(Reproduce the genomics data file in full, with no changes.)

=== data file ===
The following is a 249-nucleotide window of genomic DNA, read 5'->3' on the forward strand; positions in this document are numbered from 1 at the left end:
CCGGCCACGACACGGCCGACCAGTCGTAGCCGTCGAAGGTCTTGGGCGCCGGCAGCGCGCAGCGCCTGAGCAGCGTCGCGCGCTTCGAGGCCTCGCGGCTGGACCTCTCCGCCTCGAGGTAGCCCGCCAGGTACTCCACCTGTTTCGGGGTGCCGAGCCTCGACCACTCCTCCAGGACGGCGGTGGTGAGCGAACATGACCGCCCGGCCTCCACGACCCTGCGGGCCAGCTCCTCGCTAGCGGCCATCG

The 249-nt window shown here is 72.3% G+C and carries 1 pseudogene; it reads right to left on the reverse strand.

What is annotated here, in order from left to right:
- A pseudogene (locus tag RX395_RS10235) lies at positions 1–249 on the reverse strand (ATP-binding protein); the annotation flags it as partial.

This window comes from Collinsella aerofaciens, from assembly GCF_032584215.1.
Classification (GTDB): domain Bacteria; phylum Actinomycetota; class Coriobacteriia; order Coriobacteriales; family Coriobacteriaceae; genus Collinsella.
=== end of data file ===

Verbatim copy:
The following is a 249-nucleotide window of genomic DNA, read 5'->3' on the forward strand; positions in this document are numbered from 1 at the left end:
CCGGCCACGACACGGCCGACCAGTCGTAGCCGTCGAAGGTCTTGGGCGCCGGCAGCGCGCAGCGCCTGAGCAGCGTCGCGCGCTTCGAGGCCTCGCGGCTGGACCTCTCCGCCTCGAGGTAGCCCGCCAGGTACTCCACCTGTTTCGGGGTGCCGAGCCTCGACCACTCCTCCAGGACGGCGGTGGTGAGCGAACATGACCGCCCGGCCTCCACGACCCTGCGGGCCAGCTCCTCGCTAGCGGCCATCG

The 249-nt window shown here is 72.3% G+C and carries 1 pseudogene; it reads right to left on the reverse strand.

What is annotated here, in order from left to right:
- A pseudogene (locus tag RX395_RS10235) lies at positions 1–249 on the reverse strand (ATP-binding protein); the annotation flags it as partial.

This window comes from Collinsella aerofaciens, from assembly GCF_032584215.1.
Classification (GTDB): domain Bacteria; phylum Actinomycetota; class Coriobacteriia; order Coriobacteriales; family Coriobacteriaceae; genus Collinsella.